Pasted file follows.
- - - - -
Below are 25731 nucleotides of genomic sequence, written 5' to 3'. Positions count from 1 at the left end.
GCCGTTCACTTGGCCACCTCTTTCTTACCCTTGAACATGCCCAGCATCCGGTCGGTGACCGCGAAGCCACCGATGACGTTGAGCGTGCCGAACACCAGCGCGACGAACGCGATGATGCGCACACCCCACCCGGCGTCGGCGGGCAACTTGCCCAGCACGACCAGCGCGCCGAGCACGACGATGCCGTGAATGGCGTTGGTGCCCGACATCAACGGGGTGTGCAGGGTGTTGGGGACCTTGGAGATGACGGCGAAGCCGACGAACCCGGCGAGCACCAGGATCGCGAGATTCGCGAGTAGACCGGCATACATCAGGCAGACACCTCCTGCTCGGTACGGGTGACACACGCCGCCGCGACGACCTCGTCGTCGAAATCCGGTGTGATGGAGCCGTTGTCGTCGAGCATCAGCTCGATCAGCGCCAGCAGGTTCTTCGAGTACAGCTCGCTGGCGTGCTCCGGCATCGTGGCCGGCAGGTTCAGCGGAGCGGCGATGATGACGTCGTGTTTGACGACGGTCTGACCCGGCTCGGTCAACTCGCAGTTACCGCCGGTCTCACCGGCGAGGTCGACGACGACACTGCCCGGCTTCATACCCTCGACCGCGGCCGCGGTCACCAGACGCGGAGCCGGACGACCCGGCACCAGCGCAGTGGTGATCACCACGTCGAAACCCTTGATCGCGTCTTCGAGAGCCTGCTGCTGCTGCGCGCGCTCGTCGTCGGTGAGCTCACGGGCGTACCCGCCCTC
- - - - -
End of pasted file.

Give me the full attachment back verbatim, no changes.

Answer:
Below are 25731 nucleotides of genomic sequence, written 5' to 3'. Positions count from 1 at the left end.
GCCGTTCACTTGGCCACCTCTTTCTTACCCTTGAACATGCCCAGCATCCGGTCGGTGACCGCGAAGCCACCGATGACGTTGAGCGTGCCGAACACCAGCGCGACGAACGCGATGATGCGCACACCCCACCCGGCGTCGGCGGGCAACTTGCCCAGCACGACCAGCGCGCCGAGCACGACGATGCCGTGAATGGCGTTGGTGCCCGACATCAACGGGGTGTGCAGGGTGTTGGGGACCTTGGAGATGACGGCGAAGCCGACGAACCCGGCGAGCACCAGGATCGCGAGATTCGCGAGTAGACCGGCATACATCAGGCAGACACCTCCTGCTCGGTACGGGTGACACACGCCGCCGCGACGACCTCGTCGTCGAAATCCGGTGTGATGGAGCCGTTGTCGTCGAGCATCAGCTCGATCAGCGCCAGCAGGTTCTTCGAGTACAGCTCGCTGGCGTGCTCCGGCATCGTGGCCGGCAGGTTCAGCGGAGCGGCGATGATGACGTCGTGTTTGACGACGGTCTGACCCGGCTCGGTCAACTCGCAGTTACCGCCGGTCTCACCGGCGAGGTCGACGACGACACTGCCCGGCTTCATACCCTCGACCGCGGCCGCGGTCACCAGACGCGGAGCCGGACGACCCGGCACCAGCGCAGTGGTGATCACCACGTCGAAACCCTTGATCGCGTCTTCGAGAGCCTGCTGCTGCTGCGCGCGCTCGTCGTCGGTGAGCTCACGGGCGTACCCGCCCTC